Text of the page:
COPYRIGHT DISCLAIMER: I do not own the images or music used on this website. All material belongs to their respective owners. Copyright Disclaimer Under Section 107 of the Copyright Act 1976, allowance is made for "fair use", including non-profit, educational or personal. This is purely a fan video. No copyright infringement intended.


Mood Indigo ( 1933) - Boswell Sisters
00:00 / 00:00
Stars of The Silver Screen 
Songbirds & Crooners

The 1930s was a decade of plenty.

And what the young like to do was DANCE!

With new inventions rapidly improving our world, there also came new fabrics which in turn could make creations of new styles possible. Improvements with Raylon and the invention of Nylon in 1938 are just a couple of examples. These fabrics looked and felt like richer

fabrics but were much cheaper.

And all the smart girls had them!

Jazz continued to dominate the music scene.

However there was a new thing on the horizon.

 Latin themed music re-created new dances like the the Samba and  the Rumba for the young who flocked to the dance halls in their droves.

And later in the decade the Lindy Hop and Swing started to make an appearance in the west.

And being so,clothes had to become more practical for dancing. So no longer were you expected to wear a full length gown to a dance, now you could wear a cocktail dress even after the cocktail hour!

In addition the Latin flair came into the fashion designs for both men & women.

Just as Egyptology had influenced fashion in the last decade the popularity of Latin America and Spain was hip in the 1930s. With the revolutions in Brazil in 1930 and Spain in 1936.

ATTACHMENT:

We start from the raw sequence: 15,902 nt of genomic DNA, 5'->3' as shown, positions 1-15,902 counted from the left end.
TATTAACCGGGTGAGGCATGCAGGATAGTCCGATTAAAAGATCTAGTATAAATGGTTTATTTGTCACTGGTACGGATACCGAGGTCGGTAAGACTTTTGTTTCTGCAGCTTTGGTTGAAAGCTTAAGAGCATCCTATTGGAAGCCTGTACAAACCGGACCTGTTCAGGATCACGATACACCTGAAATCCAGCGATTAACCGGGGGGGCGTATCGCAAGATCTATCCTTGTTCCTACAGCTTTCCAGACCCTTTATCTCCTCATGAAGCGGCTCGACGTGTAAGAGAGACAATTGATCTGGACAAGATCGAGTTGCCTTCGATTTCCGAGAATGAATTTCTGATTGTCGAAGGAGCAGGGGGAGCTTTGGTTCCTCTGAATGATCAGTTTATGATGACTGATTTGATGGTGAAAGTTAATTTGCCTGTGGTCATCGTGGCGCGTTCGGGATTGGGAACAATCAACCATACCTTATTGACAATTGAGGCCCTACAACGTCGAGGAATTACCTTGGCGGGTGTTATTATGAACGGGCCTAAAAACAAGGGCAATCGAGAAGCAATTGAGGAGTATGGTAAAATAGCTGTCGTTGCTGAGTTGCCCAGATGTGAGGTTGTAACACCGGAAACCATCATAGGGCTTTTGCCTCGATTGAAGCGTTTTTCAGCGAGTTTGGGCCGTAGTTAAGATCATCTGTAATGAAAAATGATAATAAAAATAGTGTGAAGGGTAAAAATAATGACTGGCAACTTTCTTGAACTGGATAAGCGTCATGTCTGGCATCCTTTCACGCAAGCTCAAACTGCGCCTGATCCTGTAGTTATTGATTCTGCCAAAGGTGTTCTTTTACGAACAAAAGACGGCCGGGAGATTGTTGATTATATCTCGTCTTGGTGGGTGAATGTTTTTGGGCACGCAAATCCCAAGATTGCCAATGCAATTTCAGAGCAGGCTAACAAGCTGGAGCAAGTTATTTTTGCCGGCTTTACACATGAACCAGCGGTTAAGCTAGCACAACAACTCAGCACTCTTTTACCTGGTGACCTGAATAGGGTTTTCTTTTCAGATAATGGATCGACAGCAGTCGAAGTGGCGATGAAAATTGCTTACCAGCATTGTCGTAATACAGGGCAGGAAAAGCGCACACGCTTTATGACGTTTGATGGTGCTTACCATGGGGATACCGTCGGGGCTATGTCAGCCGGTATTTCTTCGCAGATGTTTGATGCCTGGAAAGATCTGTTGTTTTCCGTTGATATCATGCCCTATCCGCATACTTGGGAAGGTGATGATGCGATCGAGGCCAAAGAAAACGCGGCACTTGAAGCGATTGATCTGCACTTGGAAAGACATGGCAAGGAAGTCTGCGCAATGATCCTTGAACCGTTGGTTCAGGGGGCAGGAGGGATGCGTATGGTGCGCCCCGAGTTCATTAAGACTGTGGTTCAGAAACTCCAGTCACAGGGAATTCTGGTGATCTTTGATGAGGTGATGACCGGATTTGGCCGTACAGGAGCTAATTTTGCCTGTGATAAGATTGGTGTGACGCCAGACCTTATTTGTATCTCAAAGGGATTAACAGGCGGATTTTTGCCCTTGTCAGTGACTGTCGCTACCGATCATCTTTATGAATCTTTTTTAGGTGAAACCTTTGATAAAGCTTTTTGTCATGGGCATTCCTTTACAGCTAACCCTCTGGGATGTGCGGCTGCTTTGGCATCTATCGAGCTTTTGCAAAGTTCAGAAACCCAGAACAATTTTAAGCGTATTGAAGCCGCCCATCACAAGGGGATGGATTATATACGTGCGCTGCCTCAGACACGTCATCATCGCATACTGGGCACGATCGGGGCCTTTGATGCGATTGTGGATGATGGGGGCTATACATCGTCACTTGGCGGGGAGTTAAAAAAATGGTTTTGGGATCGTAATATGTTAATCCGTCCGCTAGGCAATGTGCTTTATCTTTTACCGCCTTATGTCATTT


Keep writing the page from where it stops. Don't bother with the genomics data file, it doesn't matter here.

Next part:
And with the great wave of European immigration (1870–1930s) there established a strong relationship to The Argentine.

The news was all things Latin.

And so we had , flamenco gowns that hugged the hips, culottes, bolero jackets, butterfly and balloon sleeved blouses, peasant blouses and sombrero for women and baggy pants, two tone shoes,

fedora and Panama hats, slick down hair with Brylcreem & thin moustache  for men,

just to name a few influences .

The Cinema was also a big draw in the 1930s with the advent of the talkies.

Every body wanted to look like the Film Stars.

The evening fashions reflected the Hollywood Style. Decadent fabrics of satin and silk were copied with the 'new fabrics' of rayon & nylon. They were rolled out in their yards to form long flowy slinky dresses that skimmed the feminine form.

The invention of nylon & rayon gave cheaper options of fabric & meant that most women could have a satin like gown.

Men too got swisher! Baggy legged trousers with high waistlines and loose fitting suit jackets, showed no expense in fabric was spared!

Sports still featured highly on the youths calendar and new lines in sportswear came into view.

Two design movements dominated the 1930s, influencing even fashion
These were

ART DECO in terms of fashion was as it says Art & Deco.

In other words, the clothes, particularly evening wear was about form, the basis of all 'art' and the decorative adornments to enhance that 'form.'

Often solid monochrome colours of fabric with sheen or smooth texture to them were draped across the body to reveal its form. Then adorned with sparkly jewels and embellishments. These 'deco' embellishments and accessories were not garish or over indulgent but rather under stated , classic and sophisticated.